THE TIMES published an especially embarrassing correction on July 22, fixing seven errors in a single article — an appraisal of Walter Cronkite, the CBS anchorman famed for his meticulous reporting. The newspaper had wrong dates for historic events; gave incorrect information about Cronkite’s work, his colleagues and his program’s ratings; misstated the name of a news agency, and misspelled the name of a satellite.
...a television critic with a history of errors wrote hastily and failed to double-check her work, and editors who should have been vigilant were not...Five editors read the article at different times, but none subjected it to rigorous fact-checking, even after catching two other errors in it. And three editors combined to cause one of the errors themselves.
...The Cronkite episode suggests that a newsroom geared toward deadlines needs to find a much better way to deal with articles written with no certain publication date. Reporters and editors think they have the luxury of time to handle them later — and suddenly, it is too late.
...On June 19, Alessandra Stanley, a prolific writer much admired by editors for the intellectual heft of her coverage of television, wrote a sum-up of the Cronkite career, to be published after his death....In her haste, she said, she looked up the dates for two big stories that Cronkite covered — the assassination of Martin Luther King and the moment Neil Armstrong set foot on the moon — and copied them incorrectly. She wrote that Cronkite stormed the beaches on D-Day when he actually covered the invasion from a B-17 bomber.
...Lorne Manly, Stanley’s editor, read the article but did not catch the mistakes; worse, he made a change that led to another error. Where Stanley had said correctly that Cronkite once worked for United Press, Manly changed it to United Press International, with a note to copy editors to check the name. In the end, it came out United Press and United Press International in the same sentence.
Though the correct date of the moon landing was fresh in his mind, Manly said, he read right over that mistake. Catching it might have flagged the need for more careful vetting. For all her skills as a critic, Stanley was the cause of so many corrections in 2005 that she was assigned a single copy editor responsible for checking her facts....Now, she...will again get special editing attention.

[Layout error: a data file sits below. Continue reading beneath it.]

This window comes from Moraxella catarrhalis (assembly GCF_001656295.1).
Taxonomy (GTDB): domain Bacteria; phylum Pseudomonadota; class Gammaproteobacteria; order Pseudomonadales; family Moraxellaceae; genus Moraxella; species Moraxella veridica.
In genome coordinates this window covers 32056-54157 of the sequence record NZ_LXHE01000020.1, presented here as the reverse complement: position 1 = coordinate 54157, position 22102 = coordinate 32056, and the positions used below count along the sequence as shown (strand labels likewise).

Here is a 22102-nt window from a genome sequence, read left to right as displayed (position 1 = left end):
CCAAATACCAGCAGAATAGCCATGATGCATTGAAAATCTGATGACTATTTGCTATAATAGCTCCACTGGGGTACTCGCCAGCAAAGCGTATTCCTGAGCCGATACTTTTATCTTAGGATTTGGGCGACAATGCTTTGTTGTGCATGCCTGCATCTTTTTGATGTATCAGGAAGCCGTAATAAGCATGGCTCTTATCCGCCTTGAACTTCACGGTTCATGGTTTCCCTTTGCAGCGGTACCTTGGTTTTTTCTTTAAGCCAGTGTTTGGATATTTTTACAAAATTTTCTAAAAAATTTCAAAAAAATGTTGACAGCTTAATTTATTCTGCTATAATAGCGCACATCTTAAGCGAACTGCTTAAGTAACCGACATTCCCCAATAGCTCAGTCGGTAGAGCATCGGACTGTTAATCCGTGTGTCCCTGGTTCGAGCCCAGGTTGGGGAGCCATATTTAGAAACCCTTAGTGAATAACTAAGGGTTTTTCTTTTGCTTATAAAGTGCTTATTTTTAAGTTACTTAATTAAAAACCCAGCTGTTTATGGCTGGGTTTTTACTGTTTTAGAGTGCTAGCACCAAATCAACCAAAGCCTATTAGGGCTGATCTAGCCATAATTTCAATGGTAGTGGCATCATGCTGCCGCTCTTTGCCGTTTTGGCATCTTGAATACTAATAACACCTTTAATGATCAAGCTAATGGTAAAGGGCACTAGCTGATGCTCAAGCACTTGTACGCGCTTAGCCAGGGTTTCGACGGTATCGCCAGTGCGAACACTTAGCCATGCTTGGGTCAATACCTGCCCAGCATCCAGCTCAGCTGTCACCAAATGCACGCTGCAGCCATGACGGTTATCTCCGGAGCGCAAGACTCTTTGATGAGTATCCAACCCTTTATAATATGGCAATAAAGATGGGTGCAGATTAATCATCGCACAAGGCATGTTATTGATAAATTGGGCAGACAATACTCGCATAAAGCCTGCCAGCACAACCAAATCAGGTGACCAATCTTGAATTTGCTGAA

Janet Higbie, a copy editor, said she started reading the article that Friday and caught the misspelling of the Telstar satellite and the two incorrect dates, but fixes she thought she made didn’t make it into the paper...
Two days before his father died, Chip Cronkite sent me an e-mail message labeled, “pre-emptive correction.” He said that CBS, in reviewing its obituary material, had found inaccuracies. “As a life-long admirer of your newspaper,” he said, “may I suggest that you have someone double-check ahead of time?”...No one thought to forward Chip Cronkite’s message to the culture department, where Stanley’s appraisal sat.
When his father died on July 17, Chip Cronkite said he called CBS and then The Times, at 8:01 p.m. Laurel Graeber, who was running the culture copy desk, said she didn’t get the word for half an hour. Work had just finished on the Saturday Arts section, and most of the editors had gone home. Past deadline, Amy Virshup, a deputy culture editor, decided to put Stanley’s appraisal across the top of the Arts front. Graeber said she was worried about a headline, photos and captions. “I was not focusing on details” within the story, she said, thinking those had been handled. Graeber did make one fix, changing the first name of ABC’s anchor to Charles Gibson from Charlie in the title of his program. But the title still had another error, which was just corrected on Saturday — mistake No. 8.
And, it could have been worse. Nicole Herrington, a late-shift editor reading the appraisal casually, decided to check a fact near the top — Cronkite’s age when he retired. It was wrong. He was 64, not 65. Virshup then headed off the same mistake in the Page 1 obituary.
Looking back at it all — a critic making mistakes in haste, editors failing to vet her work enough, a story sitting for weeks without attention and then being rushed through — one sees how small missteps lead to big trouble, leaving readers to wonder what they can trust.
Chip Cronkite seemed philosophical about all the errors. He said his parents had a joke ashtray with the inscription, “Just give me the facts: I’ll mix ’em up when I quote you.”
To The Times, this isn’t a laughing matter. Whitney said: “We cannot tolerate this, and have tightened procedures to rule out a recurrence. I have spoken with those involved, and other senior newsroom editors and I will monitor the implementation of these measures.”
Monday, August 03, 2009
Not Every Day Can You Chuckle at the NYTimes
The apology and explanation: